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Plants & Answers Big Greenhouse

Order flowers and gifts from Plants & Answers Big Greenhouse located in Greensboro NC for a birthday, anniversary, graduation or a funeral service. The address of the flower shop is 3600 Spring Garden St, Greensboro North Carolina 27407 Zip. The phone number is (336) 852-4451. We are committed to offer the most accurate information about Plants & Answers Big Greenhouse in Greensboro NC. Please contact us if this listing needs to be updated. Plants & Answers Big Greenhouse delivers fresh flowers – order today.

Business name:
Plants & Answers Big Greenhouse
Address:
3600 Spring Garden St
City:
Greensboro
State:
North Carolina
Zip Code:
27407
Phone number:
(336) 852-4451
if this is your business: ( update info) (delete this listing)
Express you love, friendship, thanks, support - or all of the above - with beautiful flowers & gifts!

Find Plants & Answers Big Greenhouse directions to 3600 Spring Garden St in Greensboro, NC (Zip 27407) on the Map. It's latitude and longitude coordinates are 36.0610659082448, -79.8536130832266 respectively.

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106 Rockspring Rd
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Flowers and Gifts News

Oct 19, 2017

Roger Mercer: Some plants have wings to help imaginations fly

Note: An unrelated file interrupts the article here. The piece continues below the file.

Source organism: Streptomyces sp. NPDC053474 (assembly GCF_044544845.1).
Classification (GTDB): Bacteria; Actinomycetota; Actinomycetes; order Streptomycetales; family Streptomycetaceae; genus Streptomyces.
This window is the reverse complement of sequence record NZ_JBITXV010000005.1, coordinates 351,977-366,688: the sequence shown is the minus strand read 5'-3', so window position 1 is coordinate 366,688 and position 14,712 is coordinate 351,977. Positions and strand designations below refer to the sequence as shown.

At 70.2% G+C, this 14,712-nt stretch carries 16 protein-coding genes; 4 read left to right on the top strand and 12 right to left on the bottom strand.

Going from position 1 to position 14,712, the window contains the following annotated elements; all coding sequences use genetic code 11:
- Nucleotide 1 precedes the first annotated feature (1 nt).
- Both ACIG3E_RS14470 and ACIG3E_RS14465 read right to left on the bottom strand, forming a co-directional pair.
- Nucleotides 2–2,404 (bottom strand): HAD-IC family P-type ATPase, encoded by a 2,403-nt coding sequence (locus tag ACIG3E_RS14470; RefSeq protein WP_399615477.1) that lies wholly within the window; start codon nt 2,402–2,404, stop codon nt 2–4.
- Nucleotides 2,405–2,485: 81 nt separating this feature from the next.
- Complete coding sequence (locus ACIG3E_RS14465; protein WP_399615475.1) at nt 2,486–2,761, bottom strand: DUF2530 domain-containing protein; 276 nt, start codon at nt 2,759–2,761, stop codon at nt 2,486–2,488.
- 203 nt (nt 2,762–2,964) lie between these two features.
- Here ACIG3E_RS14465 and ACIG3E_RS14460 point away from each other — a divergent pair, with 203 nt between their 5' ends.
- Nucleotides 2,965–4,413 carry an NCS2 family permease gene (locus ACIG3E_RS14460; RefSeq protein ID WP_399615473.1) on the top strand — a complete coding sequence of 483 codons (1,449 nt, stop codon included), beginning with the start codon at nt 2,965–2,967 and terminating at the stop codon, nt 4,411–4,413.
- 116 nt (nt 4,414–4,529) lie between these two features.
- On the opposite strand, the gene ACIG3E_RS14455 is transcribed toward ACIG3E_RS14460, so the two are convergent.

I found these Dutch elm disease-resistant, elegant trees in a grove of resistant elms 35 years ago about 100 yards from Lake Brandt in Greensboro.All of the Greensboro trees have continued to exhibit disease resistance here in Fayetteville.As a youth, I used to marvel at the intricate patterns winged elm branches made. And in spring, I'd wait with eager anticipation for the remarkable number of seeds to drop. When they fell, I knew the goldfinches would soon arrive in flocks to eat them.For many years I've grown the compact form of winged euonymus, Euonymus alata. It is the showiest of all winged plants when it turns brilliant crimson in autumn. The foliage is so brightly colored that people have given it the common name of burning bush. Some people believe the shrub is covered with flowers when they first see it from a distance.Another plant that first delighted me when I was 8 or 10 years old is the sweet gum. I liked its sharp-pointed, 1-inch seed pods that people call gum balls. But I didn't like the way it felt when a barefoot boy stepped on them.The star-like leaves of sweet gum, Liquidambar styraciflua, are lovely anytime, but are showiest in fall when they turn shades of burgundy, copper, rose, yellow, chestnut and orange.The sweet gum has become exceedingly popular as a lawn tree in southern California, where it is not native and is appreciated for its rarity and fall color.The problem with the tree is that it drops so many seed heads. They are too tough to be chopped up by mowing and must be raked. There is reportedly one cultivar that is sterile and produces no seed balls.I grow several small sweet gum trees and intend to start a bonsai of one someday when I have the time.The sweet gum also is found in the regional Cape Fear Botanical Garden.Dear Roger: Please help me find a source of rugosa rose, a spreading, pink rose which thrives in coastal North Carolina conditions. I have been to some local garden centers but have not had success. — Katie Marshall in Orrum.Dear Katie: Eighteen excellent varieties of Rosa rugosa and its hybrids are offered by Heirloom Roses. The list of rugosas along with descriptions is available at https://www.heirloomroses.com/roses/rugosa-roses.html and the company’s other contact information includes the following: Heirloom Roses, 4062 NE Riverside Drive, St. Paul, Oregon 97137 The phone number is 800-820-0465... (Fayetteville Observer)